The ouster of Pete Grannis as the state’s environmental conservation commissioner has shocked and outraged green groups. A former Manhattan assemblyman, Grannis was seen as a friend of the environment long before he was appointed by Governor Eliot Spitzer to head the Department of Environmental Conservation. Grannis’s biography and photo were removed from DEC’s website this morning. The Albany Times Union reported that Grannis was fired Thursday after the leak of a DEC memo protesting Governor David Paterson’s demand that the department lay off 209 employees by the end of the year. In the memo, DEC says the department has >>More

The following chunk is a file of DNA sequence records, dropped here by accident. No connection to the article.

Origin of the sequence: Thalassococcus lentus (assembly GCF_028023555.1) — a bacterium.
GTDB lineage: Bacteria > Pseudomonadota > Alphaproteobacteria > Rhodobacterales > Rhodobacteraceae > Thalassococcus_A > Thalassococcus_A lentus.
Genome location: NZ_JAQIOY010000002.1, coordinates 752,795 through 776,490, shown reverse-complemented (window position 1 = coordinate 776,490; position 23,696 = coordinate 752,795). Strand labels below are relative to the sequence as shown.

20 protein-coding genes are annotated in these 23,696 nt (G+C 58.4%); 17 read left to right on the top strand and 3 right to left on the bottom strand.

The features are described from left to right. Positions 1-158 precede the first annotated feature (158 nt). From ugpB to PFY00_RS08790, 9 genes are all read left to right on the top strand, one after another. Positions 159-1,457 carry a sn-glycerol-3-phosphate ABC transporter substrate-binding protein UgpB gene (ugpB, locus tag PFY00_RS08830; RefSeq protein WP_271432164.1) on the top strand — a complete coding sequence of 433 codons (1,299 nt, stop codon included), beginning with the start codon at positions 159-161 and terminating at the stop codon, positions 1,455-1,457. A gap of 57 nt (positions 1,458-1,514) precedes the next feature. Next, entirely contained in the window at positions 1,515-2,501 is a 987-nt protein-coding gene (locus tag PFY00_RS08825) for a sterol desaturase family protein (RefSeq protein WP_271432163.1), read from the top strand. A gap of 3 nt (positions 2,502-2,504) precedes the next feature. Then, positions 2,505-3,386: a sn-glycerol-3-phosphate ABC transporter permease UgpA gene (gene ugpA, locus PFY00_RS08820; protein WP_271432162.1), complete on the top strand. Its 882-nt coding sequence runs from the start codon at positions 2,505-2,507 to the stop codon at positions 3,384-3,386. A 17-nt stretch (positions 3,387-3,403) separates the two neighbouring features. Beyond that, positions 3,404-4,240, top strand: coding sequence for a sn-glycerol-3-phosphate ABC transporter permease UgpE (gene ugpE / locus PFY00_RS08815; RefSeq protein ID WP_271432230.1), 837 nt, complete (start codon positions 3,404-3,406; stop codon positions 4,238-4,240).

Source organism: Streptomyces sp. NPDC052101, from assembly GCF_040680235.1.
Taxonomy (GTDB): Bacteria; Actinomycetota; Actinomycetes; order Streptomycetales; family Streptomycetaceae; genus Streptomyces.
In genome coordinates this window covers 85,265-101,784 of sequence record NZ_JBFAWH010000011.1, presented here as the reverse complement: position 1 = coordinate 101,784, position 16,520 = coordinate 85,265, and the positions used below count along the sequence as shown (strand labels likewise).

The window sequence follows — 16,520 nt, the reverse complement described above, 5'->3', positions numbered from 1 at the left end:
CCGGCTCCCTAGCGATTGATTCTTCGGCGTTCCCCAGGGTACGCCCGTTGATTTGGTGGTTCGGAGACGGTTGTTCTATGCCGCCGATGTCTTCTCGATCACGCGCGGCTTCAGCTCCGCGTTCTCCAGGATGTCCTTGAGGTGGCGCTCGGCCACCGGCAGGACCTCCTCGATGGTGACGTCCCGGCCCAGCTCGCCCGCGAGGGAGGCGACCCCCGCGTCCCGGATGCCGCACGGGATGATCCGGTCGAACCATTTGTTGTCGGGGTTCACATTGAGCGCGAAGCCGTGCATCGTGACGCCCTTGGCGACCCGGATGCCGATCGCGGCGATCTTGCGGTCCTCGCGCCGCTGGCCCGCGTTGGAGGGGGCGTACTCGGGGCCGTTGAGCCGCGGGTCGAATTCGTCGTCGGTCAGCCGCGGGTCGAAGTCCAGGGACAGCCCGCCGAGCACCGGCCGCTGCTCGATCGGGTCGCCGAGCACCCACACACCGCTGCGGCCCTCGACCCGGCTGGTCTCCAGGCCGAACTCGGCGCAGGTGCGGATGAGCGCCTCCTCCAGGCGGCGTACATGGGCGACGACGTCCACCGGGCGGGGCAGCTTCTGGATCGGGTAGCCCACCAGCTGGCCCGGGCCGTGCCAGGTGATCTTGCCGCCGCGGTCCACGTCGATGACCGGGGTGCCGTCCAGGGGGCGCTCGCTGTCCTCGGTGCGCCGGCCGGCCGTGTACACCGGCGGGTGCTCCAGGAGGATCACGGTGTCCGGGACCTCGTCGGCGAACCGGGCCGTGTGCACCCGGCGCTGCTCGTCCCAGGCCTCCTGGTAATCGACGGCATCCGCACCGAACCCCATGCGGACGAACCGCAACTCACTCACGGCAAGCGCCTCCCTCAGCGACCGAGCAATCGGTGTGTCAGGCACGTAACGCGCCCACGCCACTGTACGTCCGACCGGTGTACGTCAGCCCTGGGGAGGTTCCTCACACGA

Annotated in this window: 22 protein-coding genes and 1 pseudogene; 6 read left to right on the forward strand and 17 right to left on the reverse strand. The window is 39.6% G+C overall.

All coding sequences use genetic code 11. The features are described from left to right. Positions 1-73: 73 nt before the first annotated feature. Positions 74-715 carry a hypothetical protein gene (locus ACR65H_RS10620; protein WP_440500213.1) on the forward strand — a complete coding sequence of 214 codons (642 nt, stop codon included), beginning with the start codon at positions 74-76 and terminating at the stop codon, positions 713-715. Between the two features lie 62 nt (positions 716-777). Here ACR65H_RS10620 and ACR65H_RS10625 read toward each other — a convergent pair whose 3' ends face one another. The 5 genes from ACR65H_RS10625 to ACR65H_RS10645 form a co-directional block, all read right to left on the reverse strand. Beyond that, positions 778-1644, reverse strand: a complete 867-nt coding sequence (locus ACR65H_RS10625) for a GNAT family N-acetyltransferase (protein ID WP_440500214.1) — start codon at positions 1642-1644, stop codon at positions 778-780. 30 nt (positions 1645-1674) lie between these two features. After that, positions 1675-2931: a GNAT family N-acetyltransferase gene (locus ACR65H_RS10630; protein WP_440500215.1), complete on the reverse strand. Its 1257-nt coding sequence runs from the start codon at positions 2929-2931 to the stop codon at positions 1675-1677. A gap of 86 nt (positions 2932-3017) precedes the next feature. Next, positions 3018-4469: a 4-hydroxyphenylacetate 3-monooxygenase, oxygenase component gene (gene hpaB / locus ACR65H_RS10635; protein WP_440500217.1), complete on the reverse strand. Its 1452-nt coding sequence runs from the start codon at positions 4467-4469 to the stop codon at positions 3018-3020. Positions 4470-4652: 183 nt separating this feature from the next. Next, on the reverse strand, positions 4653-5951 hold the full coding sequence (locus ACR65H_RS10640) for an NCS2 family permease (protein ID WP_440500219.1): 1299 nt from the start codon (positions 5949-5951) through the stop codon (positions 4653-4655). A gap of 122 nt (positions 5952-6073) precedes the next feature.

October, 2010

Revisiting the Beaver River

Our latest story about Shingle Shanty Brook has attracted some attention in the blogosphere and elsewhere. The state Department of Environmental Conservation has determined that the disputed stretch through private land is open to the public under the common law right of navigation. Click here to read the online version. The print version in our November/October issue will have a few more details. There’s a chance the dispute will wind up in court. If DEC prevails, it could be a big win for paddlers. Presumably, a ruling in DEC’s favor would affirm that waterways suitable for recreational paddling are subject >>More


October, 2010

APA votes to preserve towers